Cross references: Heme Myoglobin
Red Nucleus Red Nucleus Evolution
Extrapyramidal System Fast vs. Slow Twitch Muscles
family of globular proteins, which are thought to share a common ancestor. These proteins all incorporate the globin fold, a series of eight alpha helical segments. Two prominent members of this family include myoglobin and hemoglobin, which both bind the heme (also haem) prosthetic group. Both of these proteins are reversible oxygen binders.
A phylogenomic profile of globins
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From the Abstract:
"Globins occur in all three kingdoms of life"
"A census of globins in 26 archaeal, 245 bacterial and 49 eukaryote genomes was carried out. Only approximately 25% of archaea have globins, including globin coupled sensors, related single domain globins and 2-over-2 globins. From one to seven globins per genome were found in approximately 65% of the bacterial genomes: the presence and number of globins are positively correlated with genome size."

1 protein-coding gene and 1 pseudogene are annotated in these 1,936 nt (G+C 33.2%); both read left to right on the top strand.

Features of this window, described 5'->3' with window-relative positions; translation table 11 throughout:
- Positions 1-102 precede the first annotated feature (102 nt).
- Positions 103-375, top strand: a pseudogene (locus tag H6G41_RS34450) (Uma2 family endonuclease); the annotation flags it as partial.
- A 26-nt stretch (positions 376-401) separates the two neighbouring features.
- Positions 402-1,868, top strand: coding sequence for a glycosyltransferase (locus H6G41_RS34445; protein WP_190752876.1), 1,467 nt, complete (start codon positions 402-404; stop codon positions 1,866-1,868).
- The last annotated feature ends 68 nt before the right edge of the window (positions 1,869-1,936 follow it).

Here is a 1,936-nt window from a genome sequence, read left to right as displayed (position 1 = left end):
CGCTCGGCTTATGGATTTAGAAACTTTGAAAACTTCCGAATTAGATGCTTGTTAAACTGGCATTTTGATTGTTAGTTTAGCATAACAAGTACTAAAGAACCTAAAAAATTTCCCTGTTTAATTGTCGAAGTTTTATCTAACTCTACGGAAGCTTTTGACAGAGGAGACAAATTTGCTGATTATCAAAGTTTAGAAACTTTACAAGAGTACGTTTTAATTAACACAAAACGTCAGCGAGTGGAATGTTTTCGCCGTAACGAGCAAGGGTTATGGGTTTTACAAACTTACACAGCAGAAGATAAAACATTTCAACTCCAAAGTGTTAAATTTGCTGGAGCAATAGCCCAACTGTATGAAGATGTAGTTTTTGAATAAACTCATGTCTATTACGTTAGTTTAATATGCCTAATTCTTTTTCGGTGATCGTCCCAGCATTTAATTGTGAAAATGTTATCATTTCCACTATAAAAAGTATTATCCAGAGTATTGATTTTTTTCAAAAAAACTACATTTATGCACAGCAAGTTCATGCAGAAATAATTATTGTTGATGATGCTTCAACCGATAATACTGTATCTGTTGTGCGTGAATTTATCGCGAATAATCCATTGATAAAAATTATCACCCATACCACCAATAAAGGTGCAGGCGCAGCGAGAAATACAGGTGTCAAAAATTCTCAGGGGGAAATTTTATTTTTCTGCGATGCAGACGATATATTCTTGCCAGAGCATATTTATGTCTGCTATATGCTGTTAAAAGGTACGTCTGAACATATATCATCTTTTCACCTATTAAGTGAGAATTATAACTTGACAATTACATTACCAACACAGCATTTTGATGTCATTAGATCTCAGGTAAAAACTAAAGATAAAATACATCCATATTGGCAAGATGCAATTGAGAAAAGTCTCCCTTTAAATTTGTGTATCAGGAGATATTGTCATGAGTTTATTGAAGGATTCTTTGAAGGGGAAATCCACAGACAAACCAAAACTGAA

"Over 90% of eukaryotes have globins"
"Although Bacteria have all three types of globins, Archaeado not have flavohemoglobins and Eukaryotes lack globin coupled sensors. Since the hemoglobins in organisms other than animals are enzymes or sensors, it is likely that the evolution of an oxygen transport function accompanied the emergence of multicellular animals."
This makes it clear that the globins are widely distributed. However, it doesn't say anything about their color. How many of them are red? I read the full length HTML without finding an answer. However, this may not be important after all. I've been conflating red muscle fibers with the nerves which innervate them. There is no reason to believe that the nerves which innervate red muscle fibers are themselves red.